Five years ago, more than half a million adults in Philadelphia lacked basic literacy and work skills, imperiling their ability to land jobs and climb out of poverty, the Philadelphia Workforce Investment Board reported. Yet at the same time, hundreds of...

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The Key to Alternative Energy's Future: Better Batteries

(1) Comments | Posted October 30, 2015 | 6:17 PM

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By Don Willlmott

Even people who know almost nothing about alternative energy know this: when the sun doesn't shine or the wind doesn't blow, there's no energy to be collected. That's why the future success of alternative energy on an industrial scale will ultimately rely...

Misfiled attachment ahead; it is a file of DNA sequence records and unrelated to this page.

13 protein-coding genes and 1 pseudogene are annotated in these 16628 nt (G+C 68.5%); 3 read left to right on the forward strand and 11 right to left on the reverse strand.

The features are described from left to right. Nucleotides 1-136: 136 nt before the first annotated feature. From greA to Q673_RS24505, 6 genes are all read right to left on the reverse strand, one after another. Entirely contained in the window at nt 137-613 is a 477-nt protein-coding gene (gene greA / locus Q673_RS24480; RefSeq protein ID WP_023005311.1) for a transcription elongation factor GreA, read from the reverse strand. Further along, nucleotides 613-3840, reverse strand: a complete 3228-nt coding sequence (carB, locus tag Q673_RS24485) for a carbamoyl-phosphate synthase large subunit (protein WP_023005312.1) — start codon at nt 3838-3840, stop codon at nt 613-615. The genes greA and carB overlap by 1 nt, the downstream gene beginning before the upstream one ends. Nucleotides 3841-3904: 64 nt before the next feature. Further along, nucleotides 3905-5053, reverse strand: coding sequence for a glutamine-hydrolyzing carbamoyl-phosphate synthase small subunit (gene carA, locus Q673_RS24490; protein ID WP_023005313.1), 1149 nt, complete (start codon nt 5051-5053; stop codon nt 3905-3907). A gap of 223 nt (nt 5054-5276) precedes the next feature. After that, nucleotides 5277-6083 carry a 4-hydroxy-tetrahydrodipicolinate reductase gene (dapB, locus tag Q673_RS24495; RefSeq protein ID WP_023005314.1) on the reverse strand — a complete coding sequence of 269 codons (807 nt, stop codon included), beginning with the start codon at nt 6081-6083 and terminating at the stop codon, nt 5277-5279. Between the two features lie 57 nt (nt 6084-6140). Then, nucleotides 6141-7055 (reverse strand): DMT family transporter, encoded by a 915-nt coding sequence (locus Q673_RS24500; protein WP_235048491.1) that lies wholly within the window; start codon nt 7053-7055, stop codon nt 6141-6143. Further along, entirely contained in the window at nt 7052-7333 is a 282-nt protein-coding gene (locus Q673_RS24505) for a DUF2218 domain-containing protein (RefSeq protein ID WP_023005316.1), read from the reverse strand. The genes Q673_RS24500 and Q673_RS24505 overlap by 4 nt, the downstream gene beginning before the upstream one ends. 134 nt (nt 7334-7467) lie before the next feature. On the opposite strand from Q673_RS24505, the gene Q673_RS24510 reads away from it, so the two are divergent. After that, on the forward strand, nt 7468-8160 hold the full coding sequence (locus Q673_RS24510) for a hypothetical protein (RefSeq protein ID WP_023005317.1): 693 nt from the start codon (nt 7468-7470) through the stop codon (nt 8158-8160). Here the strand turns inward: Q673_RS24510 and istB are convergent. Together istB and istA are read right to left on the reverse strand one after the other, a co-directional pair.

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Rising Seas Put $40B of National Park Assets at Risk

(5) Comments | Posted October 27, 2015 | 7:38 PM

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By Don Willlmott

Money talks. That's why when the U.S. Department of the Interior wanted to highlight the dangers of rising sea levels to its National Park assets--some of which are true national treasures--it decided to put an eye-popping price tag on the projected losses.

Back...

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Can Wood Chips Help Reduce E-Waste?

(0) Comments | Posted October 23, 2015 | 6:37 PM

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By Joni Blecher

A computer chip that can decompose sounds like something straight out of a "Mission Impossible" movie, but that's exactly the idea behind a new kind of chip designed for use in electronic devices like cell phones and tablets -- an innovation that...